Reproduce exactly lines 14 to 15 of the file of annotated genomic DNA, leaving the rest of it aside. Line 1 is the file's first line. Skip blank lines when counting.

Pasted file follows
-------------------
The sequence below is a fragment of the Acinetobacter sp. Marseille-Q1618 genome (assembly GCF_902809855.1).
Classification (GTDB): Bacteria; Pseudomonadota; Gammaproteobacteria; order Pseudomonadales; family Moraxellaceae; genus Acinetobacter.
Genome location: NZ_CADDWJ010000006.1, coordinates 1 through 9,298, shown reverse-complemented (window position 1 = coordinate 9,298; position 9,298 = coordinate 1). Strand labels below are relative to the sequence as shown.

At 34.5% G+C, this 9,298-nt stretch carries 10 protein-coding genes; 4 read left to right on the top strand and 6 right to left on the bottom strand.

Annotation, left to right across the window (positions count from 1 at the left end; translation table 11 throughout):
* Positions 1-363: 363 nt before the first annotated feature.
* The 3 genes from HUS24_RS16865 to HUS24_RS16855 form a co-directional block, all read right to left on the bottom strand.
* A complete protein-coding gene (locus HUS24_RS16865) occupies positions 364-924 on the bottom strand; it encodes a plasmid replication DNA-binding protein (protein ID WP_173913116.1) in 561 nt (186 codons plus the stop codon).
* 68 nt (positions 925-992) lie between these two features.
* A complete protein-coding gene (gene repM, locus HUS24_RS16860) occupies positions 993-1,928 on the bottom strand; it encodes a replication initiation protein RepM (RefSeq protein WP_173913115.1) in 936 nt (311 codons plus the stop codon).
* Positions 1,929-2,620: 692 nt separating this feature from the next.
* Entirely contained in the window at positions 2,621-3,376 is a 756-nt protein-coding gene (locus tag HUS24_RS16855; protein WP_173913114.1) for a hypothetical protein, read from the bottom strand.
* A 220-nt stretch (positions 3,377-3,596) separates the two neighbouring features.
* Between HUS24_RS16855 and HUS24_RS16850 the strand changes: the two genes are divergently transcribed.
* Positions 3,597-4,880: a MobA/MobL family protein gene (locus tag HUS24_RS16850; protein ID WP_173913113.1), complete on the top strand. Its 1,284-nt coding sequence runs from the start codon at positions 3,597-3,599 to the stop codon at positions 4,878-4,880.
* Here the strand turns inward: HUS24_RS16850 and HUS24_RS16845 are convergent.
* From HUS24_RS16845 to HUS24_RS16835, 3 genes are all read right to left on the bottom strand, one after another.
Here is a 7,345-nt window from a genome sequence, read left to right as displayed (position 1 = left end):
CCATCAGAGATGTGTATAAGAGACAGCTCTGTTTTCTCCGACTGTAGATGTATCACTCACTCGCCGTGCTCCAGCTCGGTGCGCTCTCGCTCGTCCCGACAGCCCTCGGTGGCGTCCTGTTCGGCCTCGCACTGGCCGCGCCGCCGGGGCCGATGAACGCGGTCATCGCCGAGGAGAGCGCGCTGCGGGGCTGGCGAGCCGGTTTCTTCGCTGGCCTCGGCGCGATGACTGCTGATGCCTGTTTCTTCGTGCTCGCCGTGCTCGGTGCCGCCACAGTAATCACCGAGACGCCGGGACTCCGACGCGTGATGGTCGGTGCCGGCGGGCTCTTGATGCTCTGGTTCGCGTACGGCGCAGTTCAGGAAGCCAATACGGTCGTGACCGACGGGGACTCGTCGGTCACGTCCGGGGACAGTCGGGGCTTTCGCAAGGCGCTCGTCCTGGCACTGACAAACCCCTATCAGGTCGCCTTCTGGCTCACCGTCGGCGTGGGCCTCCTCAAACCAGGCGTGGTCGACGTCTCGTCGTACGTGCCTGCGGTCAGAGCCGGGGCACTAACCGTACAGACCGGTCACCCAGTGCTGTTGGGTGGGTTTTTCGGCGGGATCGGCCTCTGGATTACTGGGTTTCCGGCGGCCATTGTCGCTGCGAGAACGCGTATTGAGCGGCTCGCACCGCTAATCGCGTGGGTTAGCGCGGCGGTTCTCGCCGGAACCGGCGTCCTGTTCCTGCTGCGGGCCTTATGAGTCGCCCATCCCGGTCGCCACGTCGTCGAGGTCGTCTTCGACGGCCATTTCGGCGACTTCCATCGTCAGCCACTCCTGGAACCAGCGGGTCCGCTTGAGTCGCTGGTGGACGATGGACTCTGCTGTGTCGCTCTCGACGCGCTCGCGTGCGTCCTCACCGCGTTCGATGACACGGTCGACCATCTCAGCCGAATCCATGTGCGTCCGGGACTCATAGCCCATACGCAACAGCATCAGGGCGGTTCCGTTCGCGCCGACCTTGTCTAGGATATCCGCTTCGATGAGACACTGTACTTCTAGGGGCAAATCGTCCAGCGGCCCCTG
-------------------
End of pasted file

* Between HUS24_RS16855 and HUS24_RS16850 the strand changes: the two genes are divergently transcribed.
* Positions 3,597-4,880: a MobA/MobL family protein gene (locus tag HUS24_RS16850; protein ID WP_173913113.1), complete on the top strand. Its 1,284-nt coding sequence runs from the start codon at positions 3,597-3,599 to the stop codon at positions 4,878-4,880.